[Illustrations here are by AJ and the new book will look nothing like this, thank goodness.]
My daughter Nicola was a toddler when an elephant swam across to Singapore from Johor, the southernmost state of the Malaysian peninsula.
It made the news for 10 days in March, 1991. Only the previous year, three elephants appeared on Singapore’s Pulau Tekong and had to be rescued and taken back to Johor’s nature reserve.
This time, the story began with an account of a man being attacked and injured by a wild elephant on Pulau Ubin, an island off Singapore’s northeast coast. There were a few hundred people still living there, mostly farmers, fishermen, the last of the island’s quarry workers and shopkeepers.
All the experts were called in. The elephant disappeared, then reappeared to chase a couple of visitors and a taxi, before going out of sight again. It sparked a big elephant hunt.
Singapore Zoo chief Bernard Harrison guessed that the elephant was hungry and looking for food, and quipped that it was probably just as frightened of the islanders as they were of it.
The search party found footprints, but no elephant. More experts were called in from Malaysia, as the elephant had probably swum over from a national park in Johor.
In the end, it turned out to be a young elephant. It was caught and tranquilised. Then, two adult female elephants were brought to escort it onto trucks and then a barge that took it back to the Johor forest reserve.
I loved that story. Many readers followed the reports that appeared in the newspapers for more than a week. The pictures in the papers showed that it was no huge rampaging beast but just a small guy who found himself on a strange island and had gone looking for food. Or his Mama.
I made up a story about Ubin Elephant for my daughter. I drew some pictures in crayon and told her the story of the elephant that swam to Singapore and made everyone excited. I showed my storybook to my son Zachary too, after he turned up. I called it Ubin’s Adventure.
Then the kids grew up, I put my storybook in a box and nearly 30 years went by.
I was clearing my old stuff one day – I have a fear of becoming a hoarder, so I fling things out regularly – when Hedwig picked up the old Ubin story and said: “You should publish this.”
I said: “No way, my drawings are horrible.”
But she has a way of giving me assignments and walking off.
In early 2018, I was no longer at The Straits Times and among my Facebook friends was Quek Hong Shin, who was an editorial artist at the paper when I worked there.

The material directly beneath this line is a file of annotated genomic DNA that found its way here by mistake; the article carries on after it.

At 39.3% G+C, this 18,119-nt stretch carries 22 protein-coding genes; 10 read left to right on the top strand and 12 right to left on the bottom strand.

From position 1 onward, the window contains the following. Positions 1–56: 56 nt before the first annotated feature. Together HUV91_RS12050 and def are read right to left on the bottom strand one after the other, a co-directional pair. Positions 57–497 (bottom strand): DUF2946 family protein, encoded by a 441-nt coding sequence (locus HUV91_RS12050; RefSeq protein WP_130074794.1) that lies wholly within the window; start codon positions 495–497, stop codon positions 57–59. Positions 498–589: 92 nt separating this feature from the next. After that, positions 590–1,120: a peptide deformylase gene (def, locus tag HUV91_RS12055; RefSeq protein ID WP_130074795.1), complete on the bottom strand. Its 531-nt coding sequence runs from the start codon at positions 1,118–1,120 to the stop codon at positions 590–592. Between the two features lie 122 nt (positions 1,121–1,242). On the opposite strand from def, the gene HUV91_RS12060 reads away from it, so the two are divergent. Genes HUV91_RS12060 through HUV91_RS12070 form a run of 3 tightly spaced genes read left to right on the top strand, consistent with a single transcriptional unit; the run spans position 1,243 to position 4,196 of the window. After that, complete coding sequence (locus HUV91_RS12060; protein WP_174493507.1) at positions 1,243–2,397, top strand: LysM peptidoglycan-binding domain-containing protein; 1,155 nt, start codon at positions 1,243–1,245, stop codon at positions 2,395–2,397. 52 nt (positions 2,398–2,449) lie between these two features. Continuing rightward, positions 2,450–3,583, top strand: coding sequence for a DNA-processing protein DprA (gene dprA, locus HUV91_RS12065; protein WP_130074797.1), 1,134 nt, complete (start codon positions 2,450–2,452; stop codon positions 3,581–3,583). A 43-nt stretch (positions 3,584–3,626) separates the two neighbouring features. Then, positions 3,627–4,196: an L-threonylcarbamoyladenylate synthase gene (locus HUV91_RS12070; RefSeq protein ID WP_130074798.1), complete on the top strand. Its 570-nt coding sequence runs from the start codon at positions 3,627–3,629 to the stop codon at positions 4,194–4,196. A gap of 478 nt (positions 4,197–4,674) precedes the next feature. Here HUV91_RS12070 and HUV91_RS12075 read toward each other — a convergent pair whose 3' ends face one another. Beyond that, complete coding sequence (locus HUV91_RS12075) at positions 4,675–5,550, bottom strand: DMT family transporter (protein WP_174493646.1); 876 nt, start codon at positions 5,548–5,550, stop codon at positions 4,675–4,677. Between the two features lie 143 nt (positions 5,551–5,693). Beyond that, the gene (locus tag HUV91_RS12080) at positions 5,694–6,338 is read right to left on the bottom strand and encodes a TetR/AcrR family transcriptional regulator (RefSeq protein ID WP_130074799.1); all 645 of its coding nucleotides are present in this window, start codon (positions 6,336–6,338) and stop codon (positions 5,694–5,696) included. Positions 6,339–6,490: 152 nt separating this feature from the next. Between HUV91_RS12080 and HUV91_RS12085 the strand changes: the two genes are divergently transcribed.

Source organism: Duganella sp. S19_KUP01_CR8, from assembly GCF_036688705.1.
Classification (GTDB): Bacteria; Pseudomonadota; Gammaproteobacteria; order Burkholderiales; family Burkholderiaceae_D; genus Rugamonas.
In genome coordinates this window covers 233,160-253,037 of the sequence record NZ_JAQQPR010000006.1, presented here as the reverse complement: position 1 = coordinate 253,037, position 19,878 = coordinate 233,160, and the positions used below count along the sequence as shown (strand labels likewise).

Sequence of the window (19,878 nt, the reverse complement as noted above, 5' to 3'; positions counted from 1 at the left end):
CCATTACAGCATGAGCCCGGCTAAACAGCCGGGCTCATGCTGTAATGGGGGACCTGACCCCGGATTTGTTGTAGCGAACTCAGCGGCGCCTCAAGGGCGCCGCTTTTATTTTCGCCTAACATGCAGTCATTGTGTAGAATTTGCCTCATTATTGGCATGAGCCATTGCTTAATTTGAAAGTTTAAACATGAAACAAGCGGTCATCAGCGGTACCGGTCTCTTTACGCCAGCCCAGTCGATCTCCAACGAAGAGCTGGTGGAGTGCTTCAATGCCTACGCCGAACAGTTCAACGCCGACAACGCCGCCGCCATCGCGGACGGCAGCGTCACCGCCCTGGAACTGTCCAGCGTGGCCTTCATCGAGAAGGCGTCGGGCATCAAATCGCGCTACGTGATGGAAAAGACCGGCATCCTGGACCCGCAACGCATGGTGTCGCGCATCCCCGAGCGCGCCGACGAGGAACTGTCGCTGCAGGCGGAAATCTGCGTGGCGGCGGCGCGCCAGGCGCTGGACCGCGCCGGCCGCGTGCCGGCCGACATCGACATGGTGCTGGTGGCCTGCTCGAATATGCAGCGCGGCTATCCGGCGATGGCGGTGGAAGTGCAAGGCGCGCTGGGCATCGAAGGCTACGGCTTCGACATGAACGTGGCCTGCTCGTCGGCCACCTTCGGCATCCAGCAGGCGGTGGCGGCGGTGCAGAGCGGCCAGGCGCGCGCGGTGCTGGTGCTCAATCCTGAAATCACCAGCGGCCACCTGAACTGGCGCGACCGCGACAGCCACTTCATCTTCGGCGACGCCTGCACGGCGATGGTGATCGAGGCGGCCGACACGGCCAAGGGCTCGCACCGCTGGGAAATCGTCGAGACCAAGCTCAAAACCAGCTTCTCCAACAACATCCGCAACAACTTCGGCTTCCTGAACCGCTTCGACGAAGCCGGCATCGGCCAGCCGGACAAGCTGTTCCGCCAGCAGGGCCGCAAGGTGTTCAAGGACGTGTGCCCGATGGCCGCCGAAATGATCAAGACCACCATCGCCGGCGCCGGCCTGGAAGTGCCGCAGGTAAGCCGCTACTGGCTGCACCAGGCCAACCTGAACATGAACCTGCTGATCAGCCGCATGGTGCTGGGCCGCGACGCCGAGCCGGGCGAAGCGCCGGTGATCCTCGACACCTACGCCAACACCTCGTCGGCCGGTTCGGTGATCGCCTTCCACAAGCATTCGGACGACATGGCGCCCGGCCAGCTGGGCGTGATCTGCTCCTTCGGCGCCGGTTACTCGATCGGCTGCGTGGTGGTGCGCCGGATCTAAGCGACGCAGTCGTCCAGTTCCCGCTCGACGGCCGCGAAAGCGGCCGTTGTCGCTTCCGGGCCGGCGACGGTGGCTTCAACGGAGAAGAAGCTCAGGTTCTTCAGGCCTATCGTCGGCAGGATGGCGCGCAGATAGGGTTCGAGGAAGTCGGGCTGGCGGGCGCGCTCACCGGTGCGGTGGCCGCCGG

On many days he’d come to me when I was night editor and show me the artwork for the Page One blurbs and I’d say OK or make changes. He never said a word to me. But after we both left the paper, we became Facebook friends.
He became a freelance artist, working on children’s books among various other projects. We met one day for coffee at Cluny Court and I asked if he would illustrate these books I was thinking about, because my drawings and crayon art were, err, not good enough.
I showed him a couple of my storybook pages from the early 1990s and he was kind enough to say: “Not bad what.”
Hong Shin said yes to illustrating the book.
Our plan was to start with the story of the elephant that visited Pulau Ubin in 1991, then do other books about animals that made the news over the years. There was no shortage of them. Over many years of choosing stories and photos to run in The Straits Times, I’d seen quite a few funny, sad, wacky, exciting stories about all sorts of animals.
We approached Susan Long, who was head of Straits Times Press at the time, and she said yes to doing it.
Then Inuka the polar bear died in April 2018, and the plan changed. The Singapore Zoo asked STPress if it could do a polar bear book for Inuka’s birthday and Susan asked if we could do that book first instead.
Inuka the polar bear was one of the best loved animals at the Zoo, because this fella was born in Singapore in 1990.
When our kids were small, Hedwig and I took them to the Zoo often. We were Friends of the Zoo, the best deal ever because it let a family go any number of times through the year. Inuka was almost always our first stop.
Later there would be a debate over bringing polar bears to the equator, but Inuka’s keepers were utterly devoted to his parents, Sheba and Nanook, and to him.
So the polar bear beat the elephant and The One And Only Inuka came out in December that year. It won the 2019 Popular Readers’ Choice Award for the best children’s book in English.
Time went by.
A pandemic arrived. Life went weird.
One day I said to Hong Shin: “Eh, the other animal books, how ah?”
(To Be Continued…)